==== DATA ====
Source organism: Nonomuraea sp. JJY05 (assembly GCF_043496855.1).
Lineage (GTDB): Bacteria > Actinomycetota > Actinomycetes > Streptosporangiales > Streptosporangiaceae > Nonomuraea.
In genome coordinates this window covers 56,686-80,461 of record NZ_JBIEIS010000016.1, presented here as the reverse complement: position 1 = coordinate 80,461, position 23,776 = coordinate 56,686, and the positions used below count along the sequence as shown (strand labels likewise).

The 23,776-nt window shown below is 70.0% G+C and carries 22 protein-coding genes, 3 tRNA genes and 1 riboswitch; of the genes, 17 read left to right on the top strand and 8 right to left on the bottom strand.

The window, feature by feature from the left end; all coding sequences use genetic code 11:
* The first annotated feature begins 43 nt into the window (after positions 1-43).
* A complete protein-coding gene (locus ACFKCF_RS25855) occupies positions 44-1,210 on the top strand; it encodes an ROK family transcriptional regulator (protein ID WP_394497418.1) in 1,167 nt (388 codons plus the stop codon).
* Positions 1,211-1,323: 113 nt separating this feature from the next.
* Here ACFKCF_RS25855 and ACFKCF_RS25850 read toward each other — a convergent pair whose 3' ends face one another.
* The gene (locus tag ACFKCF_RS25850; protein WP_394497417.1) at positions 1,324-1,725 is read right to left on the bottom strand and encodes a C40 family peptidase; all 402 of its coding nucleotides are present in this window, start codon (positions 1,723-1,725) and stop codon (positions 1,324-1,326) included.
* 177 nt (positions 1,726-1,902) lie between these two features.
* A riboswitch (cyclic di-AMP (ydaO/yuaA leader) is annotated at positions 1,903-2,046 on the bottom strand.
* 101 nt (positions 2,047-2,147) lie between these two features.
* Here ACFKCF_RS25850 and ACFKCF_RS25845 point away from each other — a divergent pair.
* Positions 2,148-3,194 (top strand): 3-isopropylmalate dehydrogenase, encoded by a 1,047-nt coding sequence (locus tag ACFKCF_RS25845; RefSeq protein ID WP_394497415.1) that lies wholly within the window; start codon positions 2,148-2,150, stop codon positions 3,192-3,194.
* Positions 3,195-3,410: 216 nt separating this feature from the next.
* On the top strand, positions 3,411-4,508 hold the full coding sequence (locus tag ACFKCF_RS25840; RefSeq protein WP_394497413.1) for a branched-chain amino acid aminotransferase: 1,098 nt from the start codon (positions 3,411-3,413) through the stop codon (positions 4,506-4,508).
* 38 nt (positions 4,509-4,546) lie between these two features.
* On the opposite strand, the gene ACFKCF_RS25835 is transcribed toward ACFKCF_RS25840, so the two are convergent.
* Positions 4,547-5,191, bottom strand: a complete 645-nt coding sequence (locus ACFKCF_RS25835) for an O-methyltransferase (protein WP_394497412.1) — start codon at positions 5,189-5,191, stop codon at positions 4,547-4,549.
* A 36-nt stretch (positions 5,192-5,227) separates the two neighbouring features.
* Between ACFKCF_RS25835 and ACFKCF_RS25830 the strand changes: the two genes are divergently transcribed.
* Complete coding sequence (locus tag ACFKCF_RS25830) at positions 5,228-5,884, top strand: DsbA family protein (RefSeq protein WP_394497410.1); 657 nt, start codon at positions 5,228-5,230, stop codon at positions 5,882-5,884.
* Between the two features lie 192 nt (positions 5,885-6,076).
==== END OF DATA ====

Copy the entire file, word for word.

Source organism: Nonomuraea sp. JJY05 (assembly GCF_043496855.1).
Lineage (GTDB): Bacteria > Actinomycetota > Actinomycetes > Streptosporangiales > Streptosporangiaceae > Nonomuraea.
In genome coordinates this window covers 56,686-80,461 of record NZ_JBIEIS010000016.1, presented here as the reverse complement: position 1 = coordinate 80,461, position 23,776 = coordinate 56,686, and the positions used below count along the sequence as shown (strand labels likewise).

The 23,776-nt window shown below is 70.0% G+C and carries 22 protein-coding genes, 3 tRNA genes and 1 riboswitch; of the genes, 17 read left to right on the top strand and 8 right to left on the bottom strand.

The window, feature by feature from the left end; all coding sequences use genetic code 11:
* The first annotated feature begins 43 nt into the window (after positions 1-43).
* A complete protein-coding gene (locus ACFKCF_RS25855) occupies positions 44-1,210 on the top strand; it encodes an ROK family transcriptional regulator (protein ID WP_394497418.1) in 1,167 nt (388 codons plus the stop codon).
* Positions 1,211-1,323: 113 nt separating this feature from the next.
* Here ACFKCF_RS25855 and ACFKCF_RS25850 read toward each other — a convergent pair whose 3' ends face one another.
* The gene (locus tag ACFKCF_RS25850; protein WP_394497417.1) at positions 1,324-1,725 is read right to left on the bottom strand and encodes a C40 family peptidase; all 402 of its coding nucleotides are present in this window, start codon (positions 1,723-1,725) and stop codon (positions 1,324-1,326) included.
* 177 nt (positions 1,726-1,902) lie between these two features.
* A riboswitch (cyclic di-AMP (ydaO/yuaA leader) is annotated at positions 1,903-2,046 on the bottom strand.
* 101 nt (positions 2,047-2,147) lie between these two features.
* Here ACFKCF_RS25850 and ACFKCF_RS25845 point away from each other — a divergent pair.
* Positions 2,148-3,194 (top strand): 3-isopropylmalate dehydrogenase, encoded by a 1,047-nt coding sequence (locus tag ACFKCF_RS25845; RefSeq protein ID WP_394497415.1) that lies wholly within the window; start codon positions 2,148-2,150, stop codon positions 3,192-3,194.
* Positions 3,195-3,410: 216 nt separating this feature from the next.
* On the top strand, positions 3,411-4,508 hold the full coding sequence (locus tag ACFKCF_RS25840; RefSeq protein WP_394497413.1) for a branched-chain amino acid aminotransferase: 1,098 nt from the start codon (positions 3,411-3,413) through the stop codon (positions 4,506-4,508).
* 38 nt (positions 4,509-4,546) lie between these two features.
* On the opposite strand, the gene ACFKCF_RS25835 is transcribed toward ACFKCF_RS25840, so the two are convergent.
* Positions 4,547-5,191, bottom strand: a complete 645-nt coding sequence (locus ACFKCF_RS25835) for an O-methyltransferase (protein WP_394497412.1) — start codon at positions 5,189-5,191, stop codon at positions 4,547-4,549.
* A 36-nt stretch (positions 5,192-5,227) separates the two neighbouring features.
* Between ACFKCF_RS25835 and ACFKCF_RS25830 the strand changes: the two genes are divergently transcribed.
* Complete coding sequence (locus tag ACFKCF_RS25830) at positions 5,228-5,884, top strand: DsbA family protein (RefSeq protein WP_394497410.1); 657 nt, start codon at positions 5,228-5,230, stop codon at positions 5,882-5,884.
* Between the two features lie 192 nt (positions 5,885-6,076).